That, and other news, in today's Roundup and Recap.
The "f-bomb" delivered on "Saturday Night Live" by Jenny Slate triggered a wave of speculation as to whether NBC stations will once again be in the FCC's crosshairs, given the recent decisions on fleeting expletives.
The short answer: Probably not, according to Broadcast & Cable's John Eggerton, who writes this morning, "As some coverage rightly pointed out, since the broadcast was well past 10 p.m., it was within the FCC’s safe harbor and perfectly acceptable to the government.
"Broadcasters can air cursing and nudity and even the same sort of graphic sex you can see on your local hotel room TV between 10 p.m. and 6 a.m. They don’t because they choose not to. There is the occasional slip, but that is like a drop of black paint in a vat of white."
Nevertheless, it will probably inspire more ammunition for those arguing about the coarsening of TV content, even if such viewpoints are becoming more irrelevant given the presence of the Internet. The clip, after all, is readily available.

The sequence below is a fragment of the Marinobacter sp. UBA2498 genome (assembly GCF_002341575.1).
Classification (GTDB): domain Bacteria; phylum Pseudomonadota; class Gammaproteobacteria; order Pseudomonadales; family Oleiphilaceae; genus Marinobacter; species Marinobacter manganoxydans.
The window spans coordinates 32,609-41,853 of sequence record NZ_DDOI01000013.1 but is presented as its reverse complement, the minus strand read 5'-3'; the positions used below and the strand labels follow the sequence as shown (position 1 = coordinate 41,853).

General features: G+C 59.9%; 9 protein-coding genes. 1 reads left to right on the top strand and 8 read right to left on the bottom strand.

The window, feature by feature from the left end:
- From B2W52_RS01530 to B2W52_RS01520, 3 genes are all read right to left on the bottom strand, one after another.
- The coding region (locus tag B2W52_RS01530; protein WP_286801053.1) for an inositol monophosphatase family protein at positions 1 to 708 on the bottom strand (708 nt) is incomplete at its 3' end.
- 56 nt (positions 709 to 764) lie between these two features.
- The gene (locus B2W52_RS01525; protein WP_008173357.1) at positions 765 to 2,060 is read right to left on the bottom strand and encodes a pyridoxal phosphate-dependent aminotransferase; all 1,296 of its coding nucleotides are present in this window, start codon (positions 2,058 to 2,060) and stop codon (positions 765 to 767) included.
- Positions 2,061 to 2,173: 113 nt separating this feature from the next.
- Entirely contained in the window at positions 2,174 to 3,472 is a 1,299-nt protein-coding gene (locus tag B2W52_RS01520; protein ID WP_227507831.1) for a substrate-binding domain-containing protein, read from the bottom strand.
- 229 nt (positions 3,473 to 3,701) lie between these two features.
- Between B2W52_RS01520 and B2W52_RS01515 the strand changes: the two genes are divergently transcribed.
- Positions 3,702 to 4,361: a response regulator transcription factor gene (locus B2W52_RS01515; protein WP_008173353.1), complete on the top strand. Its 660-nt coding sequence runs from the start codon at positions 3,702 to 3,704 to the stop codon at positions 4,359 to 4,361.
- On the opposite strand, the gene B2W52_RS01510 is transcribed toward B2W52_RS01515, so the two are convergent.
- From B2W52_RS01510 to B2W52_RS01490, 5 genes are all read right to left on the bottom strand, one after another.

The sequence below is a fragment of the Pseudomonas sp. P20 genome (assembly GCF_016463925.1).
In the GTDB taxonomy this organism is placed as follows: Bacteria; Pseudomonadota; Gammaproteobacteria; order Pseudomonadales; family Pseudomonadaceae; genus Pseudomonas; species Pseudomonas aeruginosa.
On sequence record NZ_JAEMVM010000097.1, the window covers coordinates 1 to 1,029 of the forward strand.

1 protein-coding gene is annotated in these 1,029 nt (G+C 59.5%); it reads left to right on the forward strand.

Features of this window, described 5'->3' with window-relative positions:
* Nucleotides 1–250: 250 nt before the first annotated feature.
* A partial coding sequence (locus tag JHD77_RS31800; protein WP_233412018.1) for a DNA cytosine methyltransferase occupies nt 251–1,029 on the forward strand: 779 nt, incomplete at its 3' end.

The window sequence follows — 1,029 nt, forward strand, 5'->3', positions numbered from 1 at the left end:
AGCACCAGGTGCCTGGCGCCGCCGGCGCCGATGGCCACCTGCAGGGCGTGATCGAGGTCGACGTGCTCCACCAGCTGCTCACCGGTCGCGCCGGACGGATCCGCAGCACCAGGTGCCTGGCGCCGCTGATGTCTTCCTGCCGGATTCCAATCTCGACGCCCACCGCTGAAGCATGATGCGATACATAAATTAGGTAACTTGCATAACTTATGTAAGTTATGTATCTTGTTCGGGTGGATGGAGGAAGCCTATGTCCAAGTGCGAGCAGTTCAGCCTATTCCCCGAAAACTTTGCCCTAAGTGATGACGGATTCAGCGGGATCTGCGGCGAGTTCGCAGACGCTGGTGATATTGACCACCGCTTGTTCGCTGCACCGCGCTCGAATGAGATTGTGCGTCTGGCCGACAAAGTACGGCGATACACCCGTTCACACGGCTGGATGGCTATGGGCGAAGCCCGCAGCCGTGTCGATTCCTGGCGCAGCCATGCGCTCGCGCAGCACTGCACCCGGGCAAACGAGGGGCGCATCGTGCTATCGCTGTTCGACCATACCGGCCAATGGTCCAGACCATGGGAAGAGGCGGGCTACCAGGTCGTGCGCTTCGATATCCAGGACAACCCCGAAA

Ken Burns' Politics: Is Ken Burns new documentary on PBS, "The National Parks: America's Best Idea," an argument for big government? James Poniewozik of Time writes, "The national parks — and The National Parks — are based on ideas that are classically, if not radically, communitarian: That the free market doesn't always act in the public interest. That it's good that every American shares ownership of and responsibility for the most exclusive properties in the country. And that it is right for people — through government — to protect them from business interests and even from the people themselves (like the early visitors who shot game and scratched their names on ancient rocks). A series on a public-TV network that calls a government program America's best idea? Has no one alerted Rush Limbaugh?" Burns endorsed Obama last year and produced a video about Ted Kennedy for the Democratic National Convention.